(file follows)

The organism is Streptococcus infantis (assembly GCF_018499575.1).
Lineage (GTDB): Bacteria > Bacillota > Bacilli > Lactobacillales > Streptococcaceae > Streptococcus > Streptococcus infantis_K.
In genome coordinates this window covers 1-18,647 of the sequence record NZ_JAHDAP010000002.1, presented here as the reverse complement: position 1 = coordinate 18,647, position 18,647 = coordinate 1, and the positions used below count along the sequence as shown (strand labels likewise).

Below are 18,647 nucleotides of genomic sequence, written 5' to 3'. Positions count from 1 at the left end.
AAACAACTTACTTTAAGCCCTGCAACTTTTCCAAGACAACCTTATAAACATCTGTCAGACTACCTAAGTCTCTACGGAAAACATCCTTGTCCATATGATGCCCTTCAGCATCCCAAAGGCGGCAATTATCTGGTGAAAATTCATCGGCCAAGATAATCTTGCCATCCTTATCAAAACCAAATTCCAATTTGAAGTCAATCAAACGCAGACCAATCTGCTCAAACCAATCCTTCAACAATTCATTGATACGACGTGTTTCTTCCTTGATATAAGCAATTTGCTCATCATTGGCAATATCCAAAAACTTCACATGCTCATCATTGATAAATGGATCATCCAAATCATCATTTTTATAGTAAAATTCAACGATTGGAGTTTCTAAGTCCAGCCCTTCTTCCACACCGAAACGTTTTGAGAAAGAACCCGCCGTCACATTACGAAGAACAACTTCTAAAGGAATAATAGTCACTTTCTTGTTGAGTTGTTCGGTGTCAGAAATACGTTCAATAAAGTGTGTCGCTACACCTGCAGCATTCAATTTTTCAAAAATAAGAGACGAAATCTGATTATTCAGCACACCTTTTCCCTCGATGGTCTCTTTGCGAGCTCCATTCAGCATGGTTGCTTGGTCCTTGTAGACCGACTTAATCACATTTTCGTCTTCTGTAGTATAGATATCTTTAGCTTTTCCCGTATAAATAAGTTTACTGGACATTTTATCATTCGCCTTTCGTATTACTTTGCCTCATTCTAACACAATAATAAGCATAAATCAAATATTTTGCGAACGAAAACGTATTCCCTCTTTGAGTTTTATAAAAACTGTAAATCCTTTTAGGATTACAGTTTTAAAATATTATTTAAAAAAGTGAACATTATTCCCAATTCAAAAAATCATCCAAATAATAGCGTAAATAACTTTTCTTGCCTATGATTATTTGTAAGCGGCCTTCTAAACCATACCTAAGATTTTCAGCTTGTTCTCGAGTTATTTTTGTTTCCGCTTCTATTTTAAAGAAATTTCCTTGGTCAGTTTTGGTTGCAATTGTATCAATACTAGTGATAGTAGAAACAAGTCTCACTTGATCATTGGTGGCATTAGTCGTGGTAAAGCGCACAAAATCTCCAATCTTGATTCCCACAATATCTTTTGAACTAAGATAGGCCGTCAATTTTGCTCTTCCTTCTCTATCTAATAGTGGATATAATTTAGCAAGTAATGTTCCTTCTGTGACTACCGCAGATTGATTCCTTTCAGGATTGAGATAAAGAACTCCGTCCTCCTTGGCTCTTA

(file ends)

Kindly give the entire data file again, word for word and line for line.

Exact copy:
The organism is Streptococcus infantis (assembly GCF_018499575.1).
Lineage (GTDB): Bacteria > Bacillota > Bacilli > Lactobacillales > Streptococcaceae > Streptococcus > Streptococcus infantis_K.
In genome coordinates this window covers 1-18,647 of the sequence record NZ_JAHDAP010000002.1, presented here as the reverse complement: position 1 = coordinate 18,647, position 18,647 = coordinate 1, and the positions used below count along the sequence as shown (strand labels likewise).

Below are 18,647 nucleotides of genomic sequence, written 5' to 3'. Positions count from 1 at the left end.
AAACAACTTACTTTAAGCCCTGCAACTTTTCCAAGACAACCTTATAAACATCTGTCAGACTACCTAAGTCTCTACGGAAAACATCCTTGTCCATATGATGCCCTTCAGCATCCCAAAGGCGGCAATTATCTGGTGAAAATTCATCGGCCAAGATAATCTTGCCATCCTTATCAAAACCAAATTCCAATTTGAAGTCAATCAAACGCAGACCAATCTGCTCAAACCAATCCTTCAACAATTCATTGATACGACGTGTTTCTTCCTTGATATAAGCAATTTGCTCATCATTGGCAATATCCAAAAACTTCACATGCTCATCATTGATAAATGGATCATCCAAATCATCATTTTTATAGTAAAATTCAACGATTGGAGTTTCTAAGTCCAGCCCTTCTTCCACACCGAAACGTTTTGAGAAAGAACCCGCCGTCACATTACGAAGAACAACTTCTAAAGGAATAATAGTCACTTTCTTGTTGAGTTGTTCGGTGTCAGAAATACGTTCAATAAAGTGTGTCGCTACACCTGCAGCATTCAATTTTTCAAAAATAAGAGACGAAATCTGATTATTCAGCACACCTTTTCCCTCGATGGTCTCTTTGCGAGCTCCATTCAGCATGGTTGCTTGGTCCTTGTAGACCGACTTAATCACATTTTCGTCTTCTGTAGTATAGATATCTTTAGCTTTTCCCGTATAAATAAGTTTACTGGACATTTTATCATTCGCCTTTCGTATTACTTTGCCTCATTCTAACACAATAATAAGCATAAATCAAATATTTTGCGAACGAAAACGTATTCCCTCTTTGAGTTTTATAAAAACTGTAAATCCTTTTAGGATTACAGTTTTAAAATATTATTTAAAAAAGTGAACATTATTCCCAATTCAAAAAATCATCCAAATAATAGCGTAAATAACTTTTCTTGCCTATGATTATTTGTAAGCGGCCTTCTAAACCATACCTAAGATTTTCAGCTTGTTCTCGAGTTATTTTTGTTTCCGCTTCTATTTTAAAGAAATTTCCTTGGTCAGTTTTGGTTGCAATTGTATCAATACTAGTGATAGTAGAAACAAGTCTCACTTGATCATTGGTGGCATTAGTCGTGGTAAAGCGCACAAAATCTCCAATCTTGATTCCCACAATATCTTTTGAACTAAGATAGGCCGTCAATTTTGCTCTTCCTTCTCTATCTAATAGTGGATATAATTTAGCAAGTAATGTTCCTTCTGTGACTACCGCAGATTGATTCCTTTCAGGATTGAGATAAAGAACTCCGTCCTCCTTGGCTCTTA